Pickup Trucks: Potential Green Energy Behemoths

So, I just got to thinking. People complain that Pickup trucks are fuel guzzelers. I can see that, but heres the thing. Some people literally cant get anything other than pickup trucks. They are cheap and reliable, and provide 2 tons of cargo capacity. Some people need them for the cargo. They may work construction and keep thier tools in the bed. Or there are people like me who live in rural areas with rough, minimum maintaince dirt roads, which will pretty much destroy anything smaller than a pickup truck or SUV after years of driving on it. But with gas prices as high as they are, it gets hard to fill the tank sometimes.

So thats what got me thinking. The average pickup truck has a 7' long and 5'10" wide cargo bed. That is A LOT of room. So, I thought: Why cant you just shove abunch of hybrid batteries back there. It can easily take the weight, and then you can just put another layer of metal over the batteries to keep the cargo space. And if one battery pack in a Pruis can get it about 20 miles out of its battery, if you could put, lets say 5, batteries in the bed of a truck, you can get about 100 miles out of that on pure battery power before a recharge. The only thing I can think up for a problem is horsepower, and I really cant think up a solution to that.

So, what are your thoughts on this Escapist.

Good idea but.
then your pick up truck becomes expensive and same old problem of we still get most of our energy from fossil fuel.
ideally this is a great idea don't get me wrong, we just want see this anytime soon due to current situation on energy production and costs for electric cars.

Several big problem with that.

1. There isn't actually a lot "under" a truck bed for you to put batteries. Often it is just the wheels, exhast, and drive shaft.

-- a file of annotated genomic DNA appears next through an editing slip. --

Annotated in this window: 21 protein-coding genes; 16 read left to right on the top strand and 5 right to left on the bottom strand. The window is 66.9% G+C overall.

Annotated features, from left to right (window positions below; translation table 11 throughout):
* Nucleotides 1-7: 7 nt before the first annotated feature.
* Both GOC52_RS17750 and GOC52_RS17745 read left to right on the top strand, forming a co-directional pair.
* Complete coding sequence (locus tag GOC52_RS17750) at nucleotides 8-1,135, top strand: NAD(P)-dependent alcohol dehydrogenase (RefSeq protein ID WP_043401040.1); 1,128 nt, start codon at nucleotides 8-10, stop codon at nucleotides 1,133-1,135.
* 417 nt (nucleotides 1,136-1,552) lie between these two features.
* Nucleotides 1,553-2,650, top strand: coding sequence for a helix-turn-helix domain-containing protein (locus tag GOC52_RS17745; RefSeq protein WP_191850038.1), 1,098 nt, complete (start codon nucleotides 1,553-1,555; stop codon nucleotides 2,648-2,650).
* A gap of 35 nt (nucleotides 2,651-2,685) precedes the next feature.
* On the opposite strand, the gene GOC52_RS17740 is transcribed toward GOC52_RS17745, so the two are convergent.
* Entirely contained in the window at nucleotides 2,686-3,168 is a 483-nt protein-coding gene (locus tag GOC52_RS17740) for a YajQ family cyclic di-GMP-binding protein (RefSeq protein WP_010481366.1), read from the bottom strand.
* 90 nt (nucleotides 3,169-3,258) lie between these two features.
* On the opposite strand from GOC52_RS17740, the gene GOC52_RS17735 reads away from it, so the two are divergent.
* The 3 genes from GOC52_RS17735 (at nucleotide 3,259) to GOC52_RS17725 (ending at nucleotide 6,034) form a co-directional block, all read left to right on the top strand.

2. Batteries are fairly heavy, so piling a ton into your truck will only decrease the top carrying load of the truck, which will mean the truck will need bigger engines and larger hydralics to match the same pay load, increasing energy consumption.

3. Hybrid batteries are EXPENSIVE. Prisiuses, which are smaller, slower, and lighter than any pickup truck on the road run around $30,000 for the BASIC models. Trucks, which need a lot of raw power to carry around extra tons, would be VERY pricy.

Power is no problem. Electric motors have Hella Torque at the low end. Price.... That's another thing.

Check out delivery truck from SteamWhistleBrewing.

http://www.youtube.com/watch?v=TGh2WEjcLoM

Check out the other episodes for the full story.

You're looking at the holy grail of the current US auto market and something automakers have been trying to figure out how to do for years. There's just a few problems:

One problem is that hybrid and electric engines do not have the output to cover the increased weight of both the batteries (ever lifted a car battery? It's quite heavy) and heavier loads that are sometimes put into pickups.

Another is that standard car batteries are not an ideal shape and size for what you proposed, so the batteries would have to be a custom design (i.e. expensive). Then there would be the need for access for maintenance of the batteries in the event of an emergency (why do you think automakers avoid putting the engine underneath something?).